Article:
In a private, free-market system, the profit motive attracts many providers who would compete for customers by offering high-quality services at prices their customers are willing and able to pay. Such a system is based not on coercion but on voluntary trade which makes it fair: people trade value for value, and no-one is made to sacrifice for the sake of others. It leads to win-win outcomes for all.

Patients benefit because there will be supply to meet their demand: a variety of products and services (including insurance) at various price points from which they choose the ones they want (and can better afford without the ever-increasing tax burden).

Instead of seeing patients as winners, critics of private health care often paint it as a scare scenario where private health care providers (hospitals, clinics, doctors, other professionals) pursue profits by denying services or harming patients. The scenario is absurd because in a competitive system with legal protection of individual rights profits cannot be obtained and sustained by such methods.

The very small percentage of people who could not afford to pay for health care or insurance would depend on private charity, and the quality of care would be protected, not only through competition and rights-protecting laws, but by private third-party licensing/certification.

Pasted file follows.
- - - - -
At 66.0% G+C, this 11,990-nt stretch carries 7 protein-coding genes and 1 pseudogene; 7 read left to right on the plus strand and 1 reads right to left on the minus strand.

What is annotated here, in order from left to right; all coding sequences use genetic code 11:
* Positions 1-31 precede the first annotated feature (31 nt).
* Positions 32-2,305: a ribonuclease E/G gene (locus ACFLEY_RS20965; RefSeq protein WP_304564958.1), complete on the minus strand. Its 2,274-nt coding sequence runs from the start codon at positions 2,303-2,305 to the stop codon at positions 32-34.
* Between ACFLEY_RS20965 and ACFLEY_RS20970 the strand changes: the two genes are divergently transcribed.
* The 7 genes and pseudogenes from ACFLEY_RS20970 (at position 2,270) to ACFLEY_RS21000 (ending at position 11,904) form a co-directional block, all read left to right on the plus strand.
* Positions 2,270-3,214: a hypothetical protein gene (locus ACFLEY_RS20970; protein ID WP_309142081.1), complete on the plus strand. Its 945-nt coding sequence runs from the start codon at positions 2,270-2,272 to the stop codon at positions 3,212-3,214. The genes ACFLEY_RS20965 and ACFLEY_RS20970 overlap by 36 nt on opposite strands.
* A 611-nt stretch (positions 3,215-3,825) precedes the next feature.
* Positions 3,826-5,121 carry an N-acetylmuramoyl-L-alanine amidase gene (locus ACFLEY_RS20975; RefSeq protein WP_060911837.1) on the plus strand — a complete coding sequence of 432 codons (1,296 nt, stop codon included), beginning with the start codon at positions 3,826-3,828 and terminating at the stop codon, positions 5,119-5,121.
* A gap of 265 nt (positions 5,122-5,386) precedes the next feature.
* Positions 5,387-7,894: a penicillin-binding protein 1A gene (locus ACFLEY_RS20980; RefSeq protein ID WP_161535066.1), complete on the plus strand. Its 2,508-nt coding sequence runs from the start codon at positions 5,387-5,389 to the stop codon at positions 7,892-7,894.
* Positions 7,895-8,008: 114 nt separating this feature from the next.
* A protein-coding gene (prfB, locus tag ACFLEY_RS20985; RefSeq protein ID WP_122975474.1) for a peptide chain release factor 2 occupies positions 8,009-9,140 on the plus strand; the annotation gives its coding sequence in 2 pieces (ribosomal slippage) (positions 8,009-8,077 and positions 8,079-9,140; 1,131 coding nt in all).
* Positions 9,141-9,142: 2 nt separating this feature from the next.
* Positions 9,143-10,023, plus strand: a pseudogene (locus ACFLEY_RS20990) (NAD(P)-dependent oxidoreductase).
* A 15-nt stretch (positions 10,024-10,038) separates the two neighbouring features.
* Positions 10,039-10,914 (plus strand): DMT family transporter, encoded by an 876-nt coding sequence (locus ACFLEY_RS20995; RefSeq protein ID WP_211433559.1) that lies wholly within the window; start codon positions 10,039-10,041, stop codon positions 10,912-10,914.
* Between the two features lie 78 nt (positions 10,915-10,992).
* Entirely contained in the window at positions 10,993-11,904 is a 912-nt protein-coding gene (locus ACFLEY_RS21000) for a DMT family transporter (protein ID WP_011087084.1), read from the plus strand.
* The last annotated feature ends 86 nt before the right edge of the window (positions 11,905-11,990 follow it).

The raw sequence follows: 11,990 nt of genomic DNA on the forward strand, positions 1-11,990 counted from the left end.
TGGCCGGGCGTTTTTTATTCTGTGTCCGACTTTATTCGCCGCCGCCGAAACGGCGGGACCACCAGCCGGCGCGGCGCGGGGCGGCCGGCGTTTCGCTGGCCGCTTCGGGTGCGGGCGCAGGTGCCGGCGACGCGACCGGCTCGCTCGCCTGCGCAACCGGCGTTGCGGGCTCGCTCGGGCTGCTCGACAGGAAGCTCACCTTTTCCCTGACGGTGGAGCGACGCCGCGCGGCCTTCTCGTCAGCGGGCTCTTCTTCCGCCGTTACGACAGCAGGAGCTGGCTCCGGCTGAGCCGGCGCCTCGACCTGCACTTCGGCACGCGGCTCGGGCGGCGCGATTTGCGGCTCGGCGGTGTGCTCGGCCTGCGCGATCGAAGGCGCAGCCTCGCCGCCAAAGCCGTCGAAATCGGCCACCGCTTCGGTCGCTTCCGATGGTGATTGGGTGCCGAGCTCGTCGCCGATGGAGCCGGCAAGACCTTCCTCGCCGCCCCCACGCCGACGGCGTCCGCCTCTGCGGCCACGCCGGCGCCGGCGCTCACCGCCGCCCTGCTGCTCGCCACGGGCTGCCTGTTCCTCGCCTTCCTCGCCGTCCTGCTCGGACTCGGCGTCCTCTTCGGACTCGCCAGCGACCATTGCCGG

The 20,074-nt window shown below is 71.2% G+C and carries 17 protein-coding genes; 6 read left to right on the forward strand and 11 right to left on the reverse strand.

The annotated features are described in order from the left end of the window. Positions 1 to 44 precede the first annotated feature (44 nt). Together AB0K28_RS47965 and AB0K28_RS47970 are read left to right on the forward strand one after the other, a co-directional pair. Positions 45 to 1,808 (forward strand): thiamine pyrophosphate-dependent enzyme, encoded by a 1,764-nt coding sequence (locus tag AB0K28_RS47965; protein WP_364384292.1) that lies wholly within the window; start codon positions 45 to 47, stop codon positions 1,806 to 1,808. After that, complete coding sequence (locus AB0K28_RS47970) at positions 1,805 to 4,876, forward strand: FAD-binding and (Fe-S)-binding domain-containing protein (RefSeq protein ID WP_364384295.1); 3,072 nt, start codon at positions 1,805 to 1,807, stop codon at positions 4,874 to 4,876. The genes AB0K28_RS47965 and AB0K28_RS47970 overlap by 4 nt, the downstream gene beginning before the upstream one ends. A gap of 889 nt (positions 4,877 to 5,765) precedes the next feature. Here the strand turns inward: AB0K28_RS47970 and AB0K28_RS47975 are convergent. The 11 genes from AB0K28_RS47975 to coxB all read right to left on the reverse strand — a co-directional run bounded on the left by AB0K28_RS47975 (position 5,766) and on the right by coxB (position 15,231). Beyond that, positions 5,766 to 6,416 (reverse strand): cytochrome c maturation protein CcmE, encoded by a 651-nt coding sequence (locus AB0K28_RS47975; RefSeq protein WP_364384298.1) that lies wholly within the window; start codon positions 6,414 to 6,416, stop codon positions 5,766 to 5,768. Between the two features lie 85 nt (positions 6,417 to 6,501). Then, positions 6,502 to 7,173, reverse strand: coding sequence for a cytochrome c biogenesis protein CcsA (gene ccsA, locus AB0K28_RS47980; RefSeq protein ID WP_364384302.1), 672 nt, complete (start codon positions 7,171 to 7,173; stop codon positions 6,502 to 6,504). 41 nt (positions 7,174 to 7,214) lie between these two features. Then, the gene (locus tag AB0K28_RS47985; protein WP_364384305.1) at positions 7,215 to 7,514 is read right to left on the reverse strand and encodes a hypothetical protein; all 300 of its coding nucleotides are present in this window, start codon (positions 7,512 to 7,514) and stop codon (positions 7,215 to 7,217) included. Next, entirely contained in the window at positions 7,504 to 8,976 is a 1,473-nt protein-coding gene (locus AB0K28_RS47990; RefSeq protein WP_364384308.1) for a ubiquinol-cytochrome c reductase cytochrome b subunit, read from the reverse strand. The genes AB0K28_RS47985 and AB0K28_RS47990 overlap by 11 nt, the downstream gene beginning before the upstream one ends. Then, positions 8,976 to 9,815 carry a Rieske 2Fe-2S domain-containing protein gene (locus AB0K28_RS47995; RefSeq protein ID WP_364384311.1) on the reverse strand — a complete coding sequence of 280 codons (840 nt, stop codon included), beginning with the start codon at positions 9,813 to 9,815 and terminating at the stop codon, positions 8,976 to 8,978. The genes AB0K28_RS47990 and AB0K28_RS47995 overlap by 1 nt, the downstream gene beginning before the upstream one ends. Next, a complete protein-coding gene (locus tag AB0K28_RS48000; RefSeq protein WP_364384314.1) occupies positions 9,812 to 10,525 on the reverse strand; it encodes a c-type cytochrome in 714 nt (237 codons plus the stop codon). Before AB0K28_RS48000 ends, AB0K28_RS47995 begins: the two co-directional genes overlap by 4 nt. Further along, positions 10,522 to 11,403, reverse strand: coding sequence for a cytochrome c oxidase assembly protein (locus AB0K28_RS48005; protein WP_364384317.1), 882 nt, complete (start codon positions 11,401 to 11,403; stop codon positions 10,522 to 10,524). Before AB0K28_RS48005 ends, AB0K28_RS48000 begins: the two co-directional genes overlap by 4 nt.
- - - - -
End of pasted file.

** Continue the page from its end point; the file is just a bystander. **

Healthcare professionals (doctors, nurses, and others) benefit from private health care because competition among providers would enable them to negotiate fair compensation and working conditions, which in turn would attract more professionals to health care and eliminate staff shortages and burnout.

The private healthcare providers (hospitals, clinics, professional practices) and medical insurance companies benefit by profiting from the quality and competitive pricing of their services.

I have outlined the moral case for private health care based on human flourishing. Yet, envisioning how such a system would work may be difficult. While no entirely private healthcare system exists (because the requirements of human flourishing are poorly understood), there are many examples around the world of private healthcare systems operating in parallel with a publicly funded system.

Embracing private health care is necessary to avoid a complete collapse of Canada’s current underfunded and overburdened medicare. If we want a well-functioning, sustainable health care system for all, we need a switchover to private health care, implemented gradually to allow all parties time to adjust.

Jaana Woiceshyn teaches business ethics and competitive strategy at the Haskayne School of Business, University of Calgary, Canada. How to Be Profitable and Moral” is her first solo-authored book. Visit her website at profitableandmoral.com.

The views expressed above represent those of the author and do not necessarily represent the views of the editors and publishers of Capitalism Magazine. Capitalism Magazine sometimes publishes articles we disagree with because we think the article provides information, or a contrasting point of view, that may be of value to our readers.